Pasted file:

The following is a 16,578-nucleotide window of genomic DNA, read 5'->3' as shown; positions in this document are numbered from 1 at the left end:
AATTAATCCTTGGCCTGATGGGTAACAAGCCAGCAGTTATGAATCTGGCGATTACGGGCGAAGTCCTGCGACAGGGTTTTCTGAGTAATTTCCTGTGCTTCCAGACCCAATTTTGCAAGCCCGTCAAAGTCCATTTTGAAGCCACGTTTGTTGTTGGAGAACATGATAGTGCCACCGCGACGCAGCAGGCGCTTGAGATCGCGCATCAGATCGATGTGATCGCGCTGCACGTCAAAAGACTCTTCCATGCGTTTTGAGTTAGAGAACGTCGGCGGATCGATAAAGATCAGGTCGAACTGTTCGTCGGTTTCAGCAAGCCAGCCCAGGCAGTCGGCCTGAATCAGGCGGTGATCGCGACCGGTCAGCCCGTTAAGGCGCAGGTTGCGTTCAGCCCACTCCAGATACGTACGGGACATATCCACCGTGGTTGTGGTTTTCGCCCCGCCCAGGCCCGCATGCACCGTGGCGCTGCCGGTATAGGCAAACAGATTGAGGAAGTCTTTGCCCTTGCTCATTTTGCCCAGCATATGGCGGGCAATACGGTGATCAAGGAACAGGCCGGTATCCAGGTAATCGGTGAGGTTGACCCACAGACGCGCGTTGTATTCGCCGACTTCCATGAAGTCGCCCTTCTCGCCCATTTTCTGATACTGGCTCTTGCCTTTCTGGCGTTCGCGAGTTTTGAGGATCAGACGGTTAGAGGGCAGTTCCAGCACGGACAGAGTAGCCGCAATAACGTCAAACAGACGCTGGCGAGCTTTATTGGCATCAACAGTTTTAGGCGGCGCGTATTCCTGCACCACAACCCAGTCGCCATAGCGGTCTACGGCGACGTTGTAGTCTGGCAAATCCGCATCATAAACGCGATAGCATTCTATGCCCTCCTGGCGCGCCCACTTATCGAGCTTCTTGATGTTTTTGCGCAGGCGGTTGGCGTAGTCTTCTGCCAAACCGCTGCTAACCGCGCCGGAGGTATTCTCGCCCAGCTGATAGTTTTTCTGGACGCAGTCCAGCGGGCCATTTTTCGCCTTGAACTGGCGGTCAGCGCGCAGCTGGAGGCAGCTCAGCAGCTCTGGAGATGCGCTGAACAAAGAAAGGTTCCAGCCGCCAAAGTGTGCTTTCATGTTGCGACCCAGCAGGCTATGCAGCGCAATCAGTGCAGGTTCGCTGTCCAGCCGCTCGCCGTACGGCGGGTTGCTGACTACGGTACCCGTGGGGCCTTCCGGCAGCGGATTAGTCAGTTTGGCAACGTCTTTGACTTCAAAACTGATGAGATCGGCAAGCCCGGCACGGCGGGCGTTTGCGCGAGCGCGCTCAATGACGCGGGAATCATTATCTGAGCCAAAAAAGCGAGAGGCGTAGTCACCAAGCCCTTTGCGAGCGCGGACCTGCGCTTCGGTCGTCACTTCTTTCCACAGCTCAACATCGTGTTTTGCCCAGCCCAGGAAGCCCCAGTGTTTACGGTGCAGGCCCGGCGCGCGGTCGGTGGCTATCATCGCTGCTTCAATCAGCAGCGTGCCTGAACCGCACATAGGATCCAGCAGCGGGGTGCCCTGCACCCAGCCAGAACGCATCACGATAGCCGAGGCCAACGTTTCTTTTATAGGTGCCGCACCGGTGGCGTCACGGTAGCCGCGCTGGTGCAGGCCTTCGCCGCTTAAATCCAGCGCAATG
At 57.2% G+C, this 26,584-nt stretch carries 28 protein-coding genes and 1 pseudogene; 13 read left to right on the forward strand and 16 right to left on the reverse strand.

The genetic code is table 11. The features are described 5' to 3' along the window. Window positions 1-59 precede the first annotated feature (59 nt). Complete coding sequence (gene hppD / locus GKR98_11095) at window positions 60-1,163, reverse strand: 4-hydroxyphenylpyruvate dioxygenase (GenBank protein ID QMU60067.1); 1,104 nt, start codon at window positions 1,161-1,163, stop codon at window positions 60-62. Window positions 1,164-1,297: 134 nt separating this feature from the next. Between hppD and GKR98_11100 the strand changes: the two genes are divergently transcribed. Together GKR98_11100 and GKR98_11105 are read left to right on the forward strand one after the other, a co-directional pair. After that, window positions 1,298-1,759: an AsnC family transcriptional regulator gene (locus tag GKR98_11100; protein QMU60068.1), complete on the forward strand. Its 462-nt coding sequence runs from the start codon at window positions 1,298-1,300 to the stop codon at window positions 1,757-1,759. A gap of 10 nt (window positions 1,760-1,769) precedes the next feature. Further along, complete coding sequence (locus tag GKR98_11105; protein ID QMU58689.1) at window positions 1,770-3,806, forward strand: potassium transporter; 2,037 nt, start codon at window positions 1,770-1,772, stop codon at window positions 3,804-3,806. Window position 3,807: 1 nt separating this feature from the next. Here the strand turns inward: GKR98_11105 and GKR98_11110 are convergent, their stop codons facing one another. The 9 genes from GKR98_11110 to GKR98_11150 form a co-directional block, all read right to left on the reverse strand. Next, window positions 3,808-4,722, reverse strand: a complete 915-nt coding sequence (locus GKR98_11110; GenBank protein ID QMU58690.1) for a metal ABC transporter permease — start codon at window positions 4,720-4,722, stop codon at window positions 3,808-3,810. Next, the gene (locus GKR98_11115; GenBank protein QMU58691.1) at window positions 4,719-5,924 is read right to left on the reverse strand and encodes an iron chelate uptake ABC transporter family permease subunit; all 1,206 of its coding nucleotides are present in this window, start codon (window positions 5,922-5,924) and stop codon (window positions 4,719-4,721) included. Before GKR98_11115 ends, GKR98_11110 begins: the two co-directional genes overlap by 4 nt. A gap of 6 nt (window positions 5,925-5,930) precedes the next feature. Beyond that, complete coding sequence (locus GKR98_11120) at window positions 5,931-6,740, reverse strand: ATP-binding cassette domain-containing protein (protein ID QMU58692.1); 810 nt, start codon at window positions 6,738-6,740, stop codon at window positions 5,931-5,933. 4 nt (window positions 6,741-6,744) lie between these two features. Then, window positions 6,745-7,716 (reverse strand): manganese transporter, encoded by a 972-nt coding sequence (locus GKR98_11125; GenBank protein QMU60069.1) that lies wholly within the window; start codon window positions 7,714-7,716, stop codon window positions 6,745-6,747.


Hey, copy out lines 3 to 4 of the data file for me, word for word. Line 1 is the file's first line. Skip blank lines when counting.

At 57.2% G+C, this 26,584-nt stretch carries 28 protein-coding genes and 1 pseudogene; 13 read left to right on the forward strand and 16 right to left on the reverse strand.

The genetic code is table 11. The features are described 5' to 3' along the window. Window positions 1-59 precede the first annotated feature (59 nt). Complete coding sequence (gene hppD / locus GKR98_11095) at window positions 60-1,163, reverse strand: 4-hydroxyphenylpyruvate dioxygenase (GenBank protein ID QMU60067.1); 1,104 nt, start codon at window positions 1,161-1,163, stop codon at window positions 60-62. Window positions 1,164-1,297: 134 nt separating this feature from the next. Between hppD and GKR98_11100 the strand changes: the two genes are divergently transcribed. Together GKR98_11100 and GKR98_11105 are read left to right on the forward strand one after the other, a co-directional pair. After that, window positions 1,298-1,759: an AsnC family transcriptional regulator gene (locus tag GKR98_11100; protein QMU60068.1), complete on the forward strand. Its 462-nt coding sequence runs from the start codon at window positions 1,298-1,300 to the stop codon at window positions 1,757-1,759. A gap of 10 nt (window positions 1,760-1,769) precedes the next feature. Further along, complete coding sequence (locus tag GKR98_11105; protein ID QMU58689.1) at window positions 1,770-3,806, forward strand: potassium transporter; 2,037 nt, start codon at window positions 1,770-1,772, stop codon at window positions 3,804-3,806. Window position 3,807: 1 nt separating this feature from the next. Here the strand turns inward: GKR98_11105 and GKR98_11110 are convergent, their stop codons facing one another. The 9 genes from GKR98_11110 to GKR98_11150 form a co-directional block, all read right to left on the reverse strand. Next, window positions 3,808-4,722, reverse strand: a complete 915-nt coding sequence (locus GKR98_11110; GenBank protein ID QMU58690.1) for a metal ABC transporter permease — start codon at window positions 4,720-4,722, stop codon at window positions 3,808-3,810. Next, the gene (locus GKR98_11115; GenBank protein QMU58691.1) at window positions 4,719-5,924 is read right to left on the reverse strand and encodes an iron chelate uptake ABC transporter family permease subunit; all 1,206 of its coding nucleotides are present in this window, start codon (window positions 5,922-5,924) and stop codon (window positions 4,719-4,721) included. Before GKR98_11115 ends, GKR98_11110 begins: the two co-directional genes overlap by 4 nt. A gap of 6 nt (window positions 5,925-5,930) precedes the next feature. Beyond that, complete coding sequence (locus GKR98_11120) at window positions 5,931-6,740, reverse strand: ATP-binding cassette domain-containing protein (protein ID QMU58692.1); 810 nt, start codon at window positions 6,738-6,740, stop codon at window positions 5,931-5,933. 4 nt (window positions 6,741-6,744) lie between these two features. Then, window positions 6,745-7,716 (reverse strand): manganese transporter, encoded by a 972-nt coding sequence (locus GKR98_11125; GenBank protein QMU60069.1) that lies wholly within the window; start codon window positions 7,714-7,716, stop codon window positions 6,745-6,747.